There are few things in life as frustrating as an "Address Not Found" message in your Web browser. Timed-out connections, a little red X in your network connection icon, or an "Internet Explorer cannot display the Web page" error screen all add up to the same dismal problem -- something's wrong with your Internet connection.
Finding and fixing the problem is never easy, mainly because there are so many places where something can go wrong. We're going to walk you through five relatively easy steps that will solve the majority of broadband Internet connection problems, no matter what kind of Internet service you use. We'll have you up and running, reading celebrity gossip and updating your Facebook status in no time.
It may seem obvious, but one of the easiest troubleshooting steps you can take yourself is to check all the cables and connections involved in your Internet connection. This is true no matter what kind of connection you have. Even if you're sure nothing has changed, it only takes a minute to make sure.
Start where your Internet service enters your house. This might be your cable company's line drop, a satellite dish antenna or a phone line. Make sure the cable is connected securely, and any cabling that runs outside the house hasn't been damaged by weather or chewed on by birds, bugs or squirrels. Just be careful if there are any electrical lines around -- and if you see damaged lines of any kind, don't touch them, just call the cable or phone company.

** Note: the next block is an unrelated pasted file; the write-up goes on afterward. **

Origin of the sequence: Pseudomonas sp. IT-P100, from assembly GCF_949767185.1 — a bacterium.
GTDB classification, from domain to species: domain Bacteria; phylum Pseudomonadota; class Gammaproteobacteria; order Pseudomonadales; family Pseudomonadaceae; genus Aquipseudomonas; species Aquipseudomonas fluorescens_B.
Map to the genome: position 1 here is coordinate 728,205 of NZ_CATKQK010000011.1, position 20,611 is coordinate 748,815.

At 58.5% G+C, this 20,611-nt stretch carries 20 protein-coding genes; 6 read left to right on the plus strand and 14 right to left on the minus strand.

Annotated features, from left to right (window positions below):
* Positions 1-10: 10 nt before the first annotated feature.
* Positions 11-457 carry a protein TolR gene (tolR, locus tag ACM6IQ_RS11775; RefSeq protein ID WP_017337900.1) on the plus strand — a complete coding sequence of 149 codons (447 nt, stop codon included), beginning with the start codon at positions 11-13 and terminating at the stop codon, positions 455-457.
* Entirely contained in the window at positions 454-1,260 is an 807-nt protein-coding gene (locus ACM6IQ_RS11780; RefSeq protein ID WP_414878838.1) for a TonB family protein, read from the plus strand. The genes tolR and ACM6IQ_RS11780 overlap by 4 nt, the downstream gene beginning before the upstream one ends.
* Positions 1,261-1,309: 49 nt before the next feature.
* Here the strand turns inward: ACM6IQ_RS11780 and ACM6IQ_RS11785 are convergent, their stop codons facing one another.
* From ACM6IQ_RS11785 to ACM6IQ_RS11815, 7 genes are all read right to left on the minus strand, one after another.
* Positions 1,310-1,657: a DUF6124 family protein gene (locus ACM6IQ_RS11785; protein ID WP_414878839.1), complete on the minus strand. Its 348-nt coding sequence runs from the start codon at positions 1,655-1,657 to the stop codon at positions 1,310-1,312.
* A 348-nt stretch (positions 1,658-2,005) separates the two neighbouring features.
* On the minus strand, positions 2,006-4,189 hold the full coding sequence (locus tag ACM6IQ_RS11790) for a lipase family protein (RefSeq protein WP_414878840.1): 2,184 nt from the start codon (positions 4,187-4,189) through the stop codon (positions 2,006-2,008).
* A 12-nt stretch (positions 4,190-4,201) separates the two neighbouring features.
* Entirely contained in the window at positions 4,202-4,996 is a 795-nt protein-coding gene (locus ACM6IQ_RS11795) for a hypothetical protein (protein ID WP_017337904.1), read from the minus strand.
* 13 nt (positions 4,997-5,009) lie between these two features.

Next, follow the cables through your house, checking connections at every appropriate point. If you use a router, check those connections, too, and make sure the correct cable is going to the correct place. If your router feeds several different computers or gaming systems, it can get confusing to keep track of which cable goes where.
If the cabling and connections seem OK, the next step is to power cycle your modem.
Power cycling might sound exciting, but it just means turning your modem off, waiting a few seconds, then turning it on again. This works regardless of your connection type, whether you get your Internet via cable, DSL or satellite. The easiest way to turn it off is to disconnect the power cord where it plugs into the modem itself (they don't always have on/off switches, but if yours does, that should work, too). Wait about 30 seconds, and then plug it in again. Sometimes, that's all it takes. Once the modem has cycled through its usual boot-up sequence, you may find your connection works again.
If this doesn't do the trick, a more elaborate power cycling sequence might. You'll have to turn off every device on your network, then power them on again in a particular order.